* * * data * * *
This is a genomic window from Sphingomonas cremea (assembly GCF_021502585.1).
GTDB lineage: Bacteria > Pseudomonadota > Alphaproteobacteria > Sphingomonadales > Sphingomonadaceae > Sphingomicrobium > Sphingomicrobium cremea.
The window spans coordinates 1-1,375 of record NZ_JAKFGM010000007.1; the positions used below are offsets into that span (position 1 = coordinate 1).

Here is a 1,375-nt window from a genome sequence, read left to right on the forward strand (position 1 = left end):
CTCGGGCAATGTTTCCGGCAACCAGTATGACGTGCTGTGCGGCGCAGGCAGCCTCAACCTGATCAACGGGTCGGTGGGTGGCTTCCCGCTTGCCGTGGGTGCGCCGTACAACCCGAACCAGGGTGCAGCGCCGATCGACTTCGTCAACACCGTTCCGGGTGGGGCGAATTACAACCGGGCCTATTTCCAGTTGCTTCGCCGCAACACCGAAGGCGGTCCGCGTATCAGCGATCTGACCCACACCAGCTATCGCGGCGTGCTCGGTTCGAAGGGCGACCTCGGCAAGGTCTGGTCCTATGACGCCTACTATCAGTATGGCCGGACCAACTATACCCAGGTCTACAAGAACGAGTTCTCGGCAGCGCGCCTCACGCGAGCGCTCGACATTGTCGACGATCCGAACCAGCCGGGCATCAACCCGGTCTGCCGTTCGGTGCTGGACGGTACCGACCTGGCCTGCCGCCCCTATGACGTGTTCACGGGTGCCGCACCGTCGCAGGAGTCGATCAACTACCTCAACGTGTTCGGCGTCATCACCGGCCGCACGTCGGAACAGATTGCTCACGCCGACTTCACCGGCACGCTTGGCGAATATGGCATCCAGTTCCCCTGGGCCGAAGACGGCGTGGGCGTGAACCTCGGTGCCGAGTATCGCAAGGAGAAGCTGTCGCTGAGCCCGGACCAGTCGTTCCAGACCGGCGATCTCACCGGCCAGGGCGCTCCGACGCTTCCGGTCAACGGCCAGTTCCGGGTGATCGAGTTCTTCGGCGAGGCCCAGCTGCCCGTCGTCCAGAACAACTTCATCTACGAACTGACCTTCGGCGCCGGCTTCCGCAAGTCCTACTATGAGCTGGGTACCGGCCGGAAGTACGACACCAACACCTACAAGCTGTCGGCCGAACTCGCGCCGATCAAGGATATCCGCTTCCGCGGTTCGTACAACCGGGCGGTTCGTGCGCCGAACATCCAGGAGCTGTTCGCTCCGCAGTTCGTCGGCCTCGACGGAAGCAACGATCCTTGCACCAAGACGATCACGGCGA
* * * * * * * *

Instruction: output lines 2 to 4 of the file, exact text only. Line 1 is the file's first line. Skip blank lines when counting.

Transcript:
GTDB lineage: Bacteria > Pseudomonadota > Alphaproteobacteria > Sphingomonadales > Sphingomonadaceae > Sphingomicrobium > Sphingomicrobium cremea.
The window spans coordinates 1-1,375 of record NZ_JAKFGM010000007.1; the positions used below are offsets into that span (position 1 = coordinate 1).

Here is a 1,375-nt window from a genome sequence, read left to right on the forward strand (position 1 = left end):